To Flip Or Not To Flip? That's Not The Question: Exploring Flipped Instruction in Technology Supported Language Learning Environments

To Flip Or Not To Flip? That's Not The Question: Exploring Flipped Instruction in Technology Supported Language Learning Environments

Joy Egbert (Department of Teaching and Learning, Washington State University, Pullman, WA, USA), David Herman (Department of Teaching and Learning, Washington State University, Pullman, WA, USA) and Aichia Chang (Department of Teaching and Learning, Washington State University, Pullman, WA, USA)
DOI: 10.4018/ijcallt.2014040101
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Abstract

Although the literature on flipped instruction to date appears to be relatively atheoretical, the benefits listed in the flipped literature fit well with theories of optimal learning environments (e.g., Egbert, Hanson-Smith, & Chao, 2007) and student engagement (Lin, 2012, and others). This conceptual paper links flipped instruction to these two models and then briefly describes an ESL teacher education course that involves U.S. pre-service teachers learning Chinese online as part of a flipped classroom. The paper concludes by suggesting how flipped instruction might work in other CALL contexts and related issues.
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Introduction

Much has been written lately about the “new” method of “flipped” instruction and its potential to revolutionize instruction across disciplines (see, for example, Bates & Galloway, 2012; Bergmann & Sams, 2012). However, not much on this topic appears in the CALL literature. Such ideas need to be explored and assessed, and effective uses of technology to support student learning must be constantly updated and shared. Therefore, this paper explores flipped instruction in CALL classrooms. The purposes of this conceptual paper are: 1) establishing a theoretical basis for flipped instruction by relating it to two models, one of conditions for optimal language learning environments (Egbert, Chao, & Hanson-Smith, 2007) and the other of task engagement (Lin, 2012), and 2) briefly describing and assessing an ESL teacher education course that involves U.S. pre-service teachers learning a foreign language online as part of a flipped classroom. To conclude this paper, we suggest how flipped instruction might work in other CALL contexts and related issues. With this work we hope to initiate discussion and research on flipped instruction as part of the CALL repertoire.

Defining Flipped Instruction

Like many terms that come into the education lexicon and are taken up in a variety of contexts, flipped instruction does not yet have a set definition that is used across media. In U.S. settings from K-adult classrooms and in disciplines as distinct as math and history, strategies for flipping that appear similar have even been given different names. For example, Eric Mazur of Harvard found that computer-aided instruction allowed him to “coach” instead of “lecture”; he called his model peer instruction (Mazur, 1991). Baker (2000) coined the term “classroom flip” in the late 1990s when describing his strategy of presenting course content on a course management system, allowing opportunities for active learning during class time. Similarly, Lage, Piatt, and Treglia (2000) introduced inverted instruction, a strategy which allowed them to differentiate instruction through the use of computer-based lectures and student-centered class time.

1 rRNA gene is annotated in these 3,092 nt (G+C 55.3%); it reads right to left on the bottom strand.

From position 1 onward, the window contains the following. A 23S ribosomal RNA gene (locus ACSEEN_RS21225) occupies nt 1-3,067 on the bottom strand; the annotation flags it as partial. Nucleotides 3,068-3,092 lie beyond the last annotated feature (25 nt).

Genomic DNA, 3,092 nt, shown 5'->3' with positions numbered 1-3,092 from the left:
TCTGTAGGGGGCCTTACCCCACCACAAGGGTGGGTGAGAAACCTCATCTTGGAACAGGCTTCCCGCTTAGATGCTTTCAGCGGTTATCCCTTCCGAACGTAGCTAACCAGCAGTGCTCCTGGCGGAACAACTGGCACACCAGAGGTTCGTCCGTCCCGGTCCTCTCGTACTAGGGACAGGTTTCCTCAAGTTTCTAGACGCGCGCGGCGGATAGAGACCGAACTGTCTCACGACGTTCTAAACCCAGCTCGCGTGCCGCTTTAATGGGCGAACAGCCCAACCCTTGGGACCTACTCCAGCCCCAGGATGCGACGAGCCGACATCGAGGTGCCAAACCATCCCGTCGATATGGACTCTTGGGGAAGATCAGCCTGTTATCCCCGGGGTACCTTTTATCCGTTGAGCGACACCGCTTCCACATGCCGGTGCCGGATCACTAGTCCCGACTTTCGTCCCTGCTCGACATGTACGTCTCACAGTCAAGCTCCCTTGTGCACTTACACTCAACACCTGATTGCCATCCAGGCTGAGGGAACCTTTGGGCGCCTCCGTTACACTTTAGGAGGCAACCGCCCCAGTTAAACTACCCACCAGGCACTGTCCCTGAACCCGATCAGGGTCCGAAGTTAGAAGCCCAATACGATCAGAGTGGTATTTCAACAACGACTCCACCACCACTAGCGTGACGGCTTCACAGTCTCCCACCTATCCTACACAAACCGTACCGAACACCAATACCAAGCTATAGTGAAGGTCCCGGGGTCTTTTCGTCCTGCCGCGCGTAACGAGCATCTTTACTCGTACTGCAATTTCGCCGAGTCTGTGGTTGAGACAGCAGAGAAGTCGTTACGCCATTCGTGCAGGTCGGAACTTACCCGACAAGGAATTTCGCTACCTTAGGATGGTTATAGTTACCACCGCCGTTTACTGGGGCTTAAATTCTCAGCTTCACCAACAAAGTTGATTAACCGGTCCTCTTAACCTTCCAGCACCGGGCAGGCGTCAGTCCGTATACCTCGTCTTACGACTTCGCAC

Regardless of what it is called and how it is implemented, the overall purpose of flipped instruction is to change classroom dynamics by using technology to present direct instruction outside of class. This frees the instructor and class time for more interactive tasks and additional scaffolding, including team work, individual conferences with the teacher, group and class discussions, and even reiteration of the content where needed (Bergmann & Sams, 2012; Baker, 2000; Kim, Byun, & Lee, 2012; Lage, Platt, & Treglia, 2000). In part, the idea is to give students some control over class content by providing ways for them to direct the pacing of the material, to provide multiple modes for students who learn in different ways, and to allow students to decide what and how they need to learn. Adherents explain that instructors can

Flip [instruction] so that students watch and listen to your lectures for homework, and then use your precious class-time for what previously, often, was done in homework: tackling difficult problems, working in groups, researching, collaborating, crafting, and creating. Classrooms become laboratories or studios, and yet content delivery is preserved. (Martin, 2011)

The way this has been traditionally interpreted in schools, entire K-12 districts, and higher education classrooms, is generally that students watch instructional content videos outside of class and then work on problems in class. The Khan Academy (http://www.ted.com/talks/salman_khan_let_s_use_video_to_reinvent_education.html). Overall, the goal of flipped instruction is to engage and support students to achieve.

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